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SEC Football: Top five defensive tackles returning to conference play in 2017

John David Mercer-USA TODAY Sports

Defensive ends receive much of the glory in college football, but it all comes from having someone that will consistently take on two offensive linemen – allowing the pass rusher in question to either sack the quarterback or drop the running back for loss of yardage.

A firm base, crisp footwork and strong hands are three important aspects when it comes to critiquing defensive tackles. For this position group, it more so about disrupting the timing of an offense up front rather than making a play for one’s self. With defensive tackles having the ability to shed offensive linemen in controlling the line of scrimmage, it allows linebackers to fill in gaps and make tackles in space.

After losing Dalvin Tomlinson of Alabama, Taiwan Johnson of Arkansas and Davon Godchaux of LSU to the National Football League, the Southeastern Conference is littered with experience returning and young guys emerging at defensive tackle. While it’s a conference that boasts Kendal Vickers (Tennessee), Benito Jones (Ole Miss) and Jeffrey Simmons (Mississippi State) among others, yours truly of Touchdown Alabama Magazine dissects the top five defensive tackles in the SEC for the upcoming 2017 season.

5. Ke Ke Kingsley, Texas A&M

Despite the conversation and hype surrounding Daylon Mack going into last season, it was Ke Ke Kingsley that produced a strong sophomore campaign. Even at a massive 319 pounds, the Richmond (Texas) native finished among the team leaders in tackles with 37. Kingsely would also record seven tackles for loss, four sacks and two quarterback hurries through 13 games.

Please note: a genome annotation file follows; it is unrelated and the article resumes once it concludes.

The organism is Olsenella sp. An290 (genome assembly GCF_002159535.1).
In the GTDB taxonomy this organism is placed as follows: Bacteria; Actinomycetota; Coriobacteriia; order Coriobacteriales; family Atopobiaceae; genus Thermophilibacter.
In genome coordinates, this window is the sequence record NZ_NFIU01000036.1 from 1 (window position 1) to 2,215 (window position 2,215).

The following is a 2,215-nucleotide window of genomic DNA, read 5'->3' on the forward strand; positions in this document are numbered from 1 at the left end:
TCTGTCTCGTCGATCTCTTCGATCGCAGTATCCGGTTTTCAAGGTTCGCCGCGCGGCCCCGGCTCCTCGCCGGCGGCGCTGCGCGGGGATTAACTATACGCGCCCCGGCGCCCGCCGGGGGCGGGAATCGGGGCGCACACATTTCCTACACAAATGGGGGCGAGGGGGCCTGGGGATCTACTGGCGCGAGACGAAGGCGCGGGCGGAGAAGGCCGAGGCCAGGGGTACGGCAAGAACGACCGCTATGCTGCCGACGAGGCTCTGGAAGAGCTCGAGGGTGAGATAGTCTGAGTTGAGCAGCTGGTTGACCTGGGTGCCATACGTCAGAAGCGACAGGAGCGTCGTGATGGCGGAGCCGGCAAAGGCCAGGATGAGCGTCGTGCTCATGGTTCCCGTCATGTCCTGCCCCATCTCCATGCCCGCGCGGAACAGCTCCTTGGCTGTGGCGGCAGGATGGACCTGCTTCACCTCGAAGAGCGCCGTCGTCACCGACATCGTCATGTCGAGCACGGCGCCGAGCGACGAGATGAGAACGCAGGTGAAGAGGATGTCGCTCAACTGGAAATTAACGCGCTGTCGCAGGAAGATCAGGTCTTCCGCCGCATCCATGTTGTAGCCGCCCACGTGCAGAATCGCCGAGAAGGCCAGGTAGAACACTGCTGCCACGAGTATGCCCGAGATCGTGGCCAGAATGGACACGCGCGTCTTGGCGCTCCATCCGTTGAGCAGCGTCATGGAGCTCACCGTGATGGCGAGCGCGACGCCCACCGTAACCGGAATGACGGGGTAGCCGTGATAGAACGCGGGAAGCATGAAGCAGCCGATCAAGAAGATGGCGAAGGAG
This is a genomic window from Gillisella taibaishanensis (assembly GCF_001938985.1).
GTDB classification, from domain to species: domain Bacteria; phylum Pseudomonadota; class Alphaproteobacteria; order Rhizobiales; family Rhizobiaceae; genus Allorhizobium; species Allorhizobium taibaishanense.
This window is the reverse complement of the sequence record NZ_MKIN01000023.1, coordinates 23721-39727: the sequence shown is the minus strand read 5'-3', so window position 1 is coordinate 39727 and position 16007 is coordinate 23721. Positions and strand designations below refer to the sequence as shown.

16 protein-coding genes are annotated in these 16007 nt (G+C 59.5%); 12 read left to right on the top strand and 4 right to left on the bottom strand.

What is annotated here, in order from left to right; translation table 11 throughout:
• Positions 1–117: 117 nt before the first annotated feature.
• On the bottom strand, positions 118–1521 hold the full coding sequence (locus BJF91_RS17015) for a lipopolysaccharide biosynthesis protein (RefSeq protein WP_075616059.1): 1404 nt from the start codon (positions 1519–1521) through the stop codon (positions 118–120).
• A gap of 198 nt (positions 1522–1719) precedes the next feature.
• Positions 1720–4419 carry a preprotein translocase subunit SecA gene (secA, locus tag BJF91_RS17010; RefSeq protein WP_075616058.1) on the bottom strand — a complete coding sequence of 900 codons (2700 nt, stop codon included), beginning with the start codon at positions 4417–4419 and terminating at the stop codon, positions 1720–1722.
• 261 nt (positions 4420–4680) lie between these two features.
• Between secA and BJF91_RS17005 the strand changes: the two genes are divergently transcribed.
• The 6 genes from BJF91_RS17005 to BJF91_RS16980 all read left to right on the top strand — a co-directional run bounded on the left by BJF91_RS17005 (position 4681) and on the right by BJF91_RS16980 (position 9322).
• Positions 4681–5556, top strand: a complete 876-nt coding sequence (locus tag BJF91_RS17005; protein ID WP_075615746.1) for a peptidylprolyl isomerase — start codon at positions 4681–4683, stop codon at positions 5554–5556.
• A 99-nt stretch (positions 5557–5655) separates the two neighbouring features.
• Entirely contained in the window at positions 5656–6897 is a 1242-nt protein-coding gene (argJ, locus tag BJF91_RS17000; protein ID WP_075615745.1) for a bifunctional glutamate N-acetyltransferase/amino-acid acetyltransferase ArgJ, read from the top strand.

The departures of both Myles Garrett and Daeshon Hall to the NFL leaves the 6’3″ interior lineman in control of stopping the run, as well as generating pressure to quarterbacks.  Texas A&M has been dismal against the run since joining the SEC in 2012. Part of its 8-5 mark in the last three seasons have come from allowing 200-plus yards rushing a game in two of those three years, including an output of 216 yards surrendered in 2016.

Should the Aggies intend on possessing as a legit threat in the SEC West, it will start with defensive coordinator John Chavis, Kingsley and the Aggies being able to stop the run.

4. Dontavious Russell, Auburn

Byron Cowart, a former five-star, has not lived up to the hype at Auburn – regardless of his talent.

Although he’s transitioning from defensive end to tackle, Dontavious Russell will serve as the linchpin for the Tigers’ defensive front next season. He had a slight droppage in tackles in 2016 (29) versus his freshman year (42), but Russell still found ways to affect quarterbacks.

He forced signal callers out of the pocket six times during his sophomore season and 14 times through two years. Following the loses of Carl Lawson and Montravius Adams, Russell will be the man in the middle with Marlon Davidson on the edge in helping Auburn’s front be solid.

3. CeCe Jefferson, Florida